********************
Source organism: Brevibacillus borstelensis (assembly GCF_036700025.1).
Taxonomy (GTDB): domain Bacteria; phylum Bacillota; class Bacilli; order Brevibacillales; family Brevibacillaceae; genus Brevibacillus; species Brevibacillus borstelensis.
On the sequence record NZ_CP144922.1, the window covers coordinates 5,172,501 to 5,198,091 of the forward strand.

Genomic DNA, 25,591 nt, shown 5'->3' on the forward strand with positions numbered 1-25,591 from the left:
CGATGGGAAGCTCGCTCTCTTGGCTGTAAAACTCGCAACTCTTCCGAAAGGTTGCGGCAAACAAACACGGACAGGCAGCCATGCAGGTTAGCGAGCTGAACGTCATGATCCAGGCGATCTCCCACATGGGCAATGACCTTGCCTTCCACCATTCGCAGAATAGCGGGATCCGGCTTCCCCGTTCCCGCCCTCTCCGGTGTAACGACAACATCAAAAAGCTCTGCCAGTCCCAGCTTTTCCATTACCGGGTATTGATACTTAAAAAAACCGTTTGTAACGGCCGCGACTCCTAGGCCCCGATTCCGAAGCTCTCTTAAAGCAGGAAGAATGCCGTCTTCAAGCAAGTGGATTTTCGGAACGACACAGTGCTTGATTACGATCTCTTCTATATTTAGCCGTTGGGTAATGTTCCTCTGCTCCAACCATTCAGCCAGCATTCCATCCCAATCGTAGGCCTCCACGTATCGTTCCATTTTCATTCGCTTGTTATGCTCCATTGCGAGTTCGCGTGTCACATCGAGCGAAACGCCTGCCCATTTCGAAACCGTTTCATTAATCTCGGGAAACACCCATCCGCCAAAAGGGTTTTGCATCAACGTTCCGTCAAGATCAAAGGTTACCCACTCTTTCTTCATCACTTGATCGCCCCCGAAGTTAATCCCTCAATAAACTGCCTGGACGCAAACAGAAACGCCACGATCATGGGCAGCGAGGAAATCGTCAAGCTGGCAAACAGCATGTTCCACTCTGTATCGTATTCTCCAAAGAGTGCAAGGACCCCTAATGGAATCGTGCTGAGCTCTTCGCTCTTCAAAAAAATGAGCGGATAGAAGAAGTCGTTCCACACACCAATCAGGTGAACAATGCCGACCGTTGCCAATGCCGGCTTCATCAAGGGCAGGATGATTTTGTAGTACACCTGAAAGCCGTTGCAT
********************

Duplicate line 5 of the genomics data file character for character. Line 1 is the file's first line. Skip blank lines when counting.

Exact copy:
CGATGGGAAGCTCGCTCTCTTGGCTGTAAAACTCGCAACTCTTCCGAAAGGTTGCGGCAAACAAACACGGACAGGCAGCCATGCAGGTTAGCGAGCTGAACGTCATGATCCAGGCGATCTCCCACATGGGCAATGACCTTGCCTTCCACCATTCGCAGAATAGCGGGATCCGGCTTCCCCGTTCCCGCCCTCTCCGGTGTAACGACAACATCAAAAAGCTCTGCCAGTCCCAGCTTTTCCATTACCGGGTATTGATACTTAAAAAAACCGTTTGTAACGGCCGCGACTCCTAGGCCCCGATTCCGAAGCTCTCTTAAAGCAGGAAGAATGCCGTCTTCAAGCAAGTGGATTTTCGGAACGACACAGTGCTTGATTACGATCTCTTCTATATTTAGCCGTTGGGTAATGTTCCTCTGCTCCAACCATTCAGCCAGCATTCCATCCCAATCGTAGGCCTCCACGTATCGTTCCATTTTCATTCGCTTGTTATGCTCCATTGCGAGTTCGCGTGTCACATCGAGCGAAACGCCTGCCCATTTCGAAACCGTTTCATTAATCTCGGGAAACACCCATCCGCCAAAAGGGTTTTGCATCAACGTTCCGTCAAGATCAAAGGTTACCCACTCTTTCTTCATCACTTGATCGCCCCCGAAGTTAATCCCTCAATAAACTGCCTGGACGCAAACAGAAACGCCACGATCATGGGCAGCGAGGAAATCGTCAAGCTGGCAAACAGCATGTTCCACTCTGTATCGTATTCTCCAAAGAGTGCAAGGACCCCTAATGGAATCGTGCTGAGCTCTTCGCTCTTCAAAAAAATGAGCGGATAGAAGAAGTCGTTCCACACACCAATCAGGTGAACAATGCCGACCGTTGCCAATGCCGGCTTCATCAAGGGCAGGATGATTTTGTAGTACACCTGAAAGCCGTTGCAT